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Fortunately, Auto Union’s view of racing as a positive influence firmed up by early 1933, encouraged by the possibility of a racing subsidy from Hitler’s government. Though not a huge sum, the German Ministry of Transport set aside 500,000 Reichsmarks to fund racing development, which was promptly claimed by Mercedes. However, following representations to Hitler by Auto Union chairman Baron Klaus von Oertzen and factory driver Hans Stuck, whom Hitler admired, it was agreed the money would be shared between the two companies. By the end of 1933, Auto Union was testing its debut grand prix machine, dubbed the P-Wagen, in the Eifel mountains replete with its 4.4 litre, supercharged V16, reported at the time by Autocar as having “reputedly the world’s most tremendous exhaust note.”

But why a V16? Porsche’s reasoning had more to do with packaging than the high rpm potential afforded by the use of so many cylinders. The choice of a 45-degree vee angle, coupled with small bore sizes allowed for a very narrow and relatively short engine, which would fit within the (regulation mandated) width of the cockpit, helping to keep frontal area low. It was never intended to run at high rpm, Porsche was after low down grunt and peak power was delivered at just 4500rpm. Due to the low rpm only two valves per cylinder were required and significantly, the use of heavy and complex dual overhead cam heads could be avoided. Instead, all 32 valves were operated by a single, centrally mounted camshaft, actuating the inlet valves via finger followers and the exhausts with pushrods, a layout made possible thanks to the narrow vee angle. The first iteration of the supercharged engine ran 1.66 bar of boost absolute and could muster 295bhp.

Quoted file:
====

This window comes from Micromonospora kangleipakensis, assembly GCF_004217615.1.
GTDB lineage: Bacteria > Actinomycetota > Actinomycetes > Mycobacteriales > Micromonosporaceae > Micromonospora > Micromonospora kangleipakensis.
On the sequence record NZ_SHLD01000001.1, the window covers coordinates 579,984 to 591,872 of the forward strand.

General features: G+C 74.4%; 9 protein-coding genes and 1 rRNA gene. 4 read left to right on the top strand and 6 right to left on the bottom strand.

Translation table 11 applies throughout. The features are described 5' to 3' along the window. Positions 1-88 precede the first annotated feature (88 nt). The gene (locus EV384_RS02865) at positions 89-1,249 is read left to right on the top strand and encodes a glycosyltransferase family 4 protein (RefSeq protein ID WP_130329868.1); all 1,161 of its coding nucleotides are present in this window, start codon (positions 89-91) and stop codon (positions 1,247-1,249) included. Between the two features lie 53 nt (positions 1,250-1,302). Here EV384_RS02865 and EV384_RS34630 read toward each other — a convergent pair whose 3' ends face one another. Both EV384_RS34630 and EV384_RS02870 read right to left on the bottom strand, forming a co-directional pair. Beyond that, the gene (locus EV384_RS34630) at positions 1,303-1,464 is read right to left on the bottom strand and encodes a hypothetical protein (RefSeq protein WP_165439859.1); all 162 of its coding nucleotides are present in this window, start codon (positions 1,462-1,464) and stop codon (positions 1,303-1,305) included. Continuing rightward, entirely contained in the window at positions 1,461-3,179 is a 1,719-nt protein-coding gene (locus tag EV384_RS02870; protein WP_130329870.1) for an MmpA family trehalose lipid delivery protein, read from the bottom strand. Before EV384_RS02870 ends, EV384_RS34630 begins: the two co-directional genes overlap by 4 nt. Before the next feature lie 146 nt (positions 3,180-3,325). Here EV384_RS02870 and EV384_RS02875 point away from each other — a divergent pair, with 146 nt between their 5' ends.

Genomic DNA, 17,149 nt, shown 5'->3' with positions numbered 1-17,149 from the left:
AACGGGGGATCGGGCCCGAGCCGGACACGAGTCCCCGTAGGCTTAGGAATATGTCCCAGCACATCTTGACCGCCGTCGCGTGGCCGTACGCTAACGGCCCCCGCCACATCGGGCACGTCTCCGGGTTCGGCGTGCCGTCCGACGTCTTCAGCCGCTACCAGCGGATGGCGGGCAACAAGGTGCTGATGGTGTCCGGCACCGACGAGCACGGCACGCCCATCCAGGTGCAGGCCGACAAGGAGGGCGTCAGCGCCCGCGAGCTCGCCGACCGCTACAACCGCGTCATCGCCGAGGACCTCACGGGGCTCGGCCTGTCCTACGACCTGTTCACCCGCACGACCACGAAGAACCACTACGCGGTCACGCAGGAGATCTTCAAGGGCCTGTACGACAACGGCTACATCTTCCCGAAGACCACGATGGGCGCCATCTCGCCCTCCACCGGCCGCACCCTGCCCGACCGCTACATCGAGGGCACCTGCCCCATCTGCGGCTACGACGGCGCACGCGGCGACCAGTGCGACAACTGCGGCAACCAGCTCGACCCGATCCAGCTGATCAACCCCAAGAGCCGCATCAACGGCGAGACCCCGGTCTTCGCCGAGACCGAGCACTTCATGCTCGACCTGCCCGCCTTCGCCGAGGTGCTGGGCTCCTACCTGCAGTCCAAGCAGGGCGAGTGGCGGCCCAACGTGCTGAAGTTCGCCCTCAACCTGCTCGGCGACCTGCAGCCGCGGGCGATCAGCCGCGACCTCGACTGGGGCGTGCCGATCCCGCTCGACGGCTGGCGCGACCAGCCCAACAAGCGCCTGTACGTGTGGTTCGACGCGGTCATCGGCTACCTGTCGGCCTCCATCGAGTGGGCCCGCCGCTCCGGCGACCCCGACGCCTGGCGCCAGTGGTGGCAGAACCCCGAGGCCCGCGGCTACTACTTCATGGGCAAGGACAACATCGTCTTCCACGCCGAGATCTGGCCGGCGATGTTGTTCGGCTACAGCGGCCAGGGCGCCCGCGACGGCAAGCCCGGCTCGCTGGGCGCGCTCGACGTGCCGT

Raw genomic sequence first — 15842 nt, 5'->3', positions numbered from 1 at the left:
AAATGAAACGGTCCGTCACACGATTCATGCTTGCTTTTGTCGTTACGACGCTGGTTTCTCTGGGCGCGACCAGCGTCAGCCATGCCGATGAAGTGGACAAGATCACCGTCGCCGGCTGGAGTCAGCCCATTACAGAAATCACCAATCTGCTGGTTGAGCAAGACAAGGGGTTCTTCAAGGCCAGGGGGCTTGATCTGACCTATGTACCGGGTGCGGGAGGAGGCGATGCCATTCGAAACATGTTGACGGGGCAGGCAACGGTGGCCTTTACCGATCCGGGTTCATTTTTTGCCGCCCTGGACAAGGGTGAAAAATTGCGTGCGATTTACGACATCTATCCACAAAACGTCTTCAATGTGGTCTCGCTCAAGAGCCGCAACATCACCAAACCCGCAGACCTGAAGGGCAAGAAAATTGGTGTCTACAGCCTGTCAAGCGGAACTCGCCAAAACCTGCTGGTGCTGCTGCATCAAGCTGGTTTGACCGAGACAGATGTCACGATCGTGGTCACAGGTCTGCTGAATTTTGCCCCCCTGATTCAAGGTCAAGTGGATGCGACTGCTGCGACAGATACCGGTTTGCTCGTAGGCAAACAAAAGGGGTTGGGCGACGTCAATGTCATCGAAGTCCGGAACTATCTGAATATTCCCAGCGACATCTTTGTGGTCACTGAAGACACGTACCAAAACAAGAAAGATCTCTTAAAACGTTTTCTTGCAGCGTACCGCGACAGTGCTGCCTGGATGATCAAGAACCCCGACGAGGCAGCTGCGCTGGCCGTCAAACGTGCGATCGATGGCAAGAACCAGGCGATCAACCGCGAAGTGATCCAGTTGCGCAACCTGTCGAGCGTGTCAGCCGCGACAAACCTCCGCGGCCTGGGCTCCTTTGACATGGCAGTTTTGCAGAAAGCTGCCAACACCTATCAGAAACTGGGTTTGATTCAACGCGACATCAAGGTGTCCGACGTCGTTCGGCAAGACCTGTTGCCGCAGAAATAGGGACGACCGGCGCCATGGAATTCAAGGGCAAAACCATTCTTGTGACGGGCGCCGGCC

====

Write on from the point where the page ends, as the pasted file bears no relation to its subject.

Everything about the engine was built to be lightweight, from the cast silicon-aluminium block featuring wet liners to the non-structural sump (the main bearings were supported by substantial webs incorporated into the block casting). Notably, it was also designed with the potential to enlarge the capacity at a later date.


Bernd Rosemeyer won the 1937 Donington Park GP at the wheel of a V16 Type-C



Hans Stuck adds another hillclimb victory for the V16-powered Auto Union Type-A


The P-Wagen made its public appearance with a flourish in 1934, setting a string of speed records at Avus in March that year, but racing success was not immediately forthcoming. Scuderia Ferrari’s Alfa Romeos were a force to be reckoned with and at the opening Grand Prix, again at Avus, tyre troubles would see a best finish of only third place for Auto Union’s August Momberger, behind the Alfa Romeos of Guy Moll and Achille Varzi. Mercedes was also a strong challenger with its new W25, winning the next race at the Nürburgring. It would not be until a return to the ‘ring in July that Auto Union could secure its first win, Stuck triumphing after the leading Mercedes of Rudolf Caracciola suffered an engine failure. By the end of the season, Auto Union had secured three grand prix victories, Mercedes four.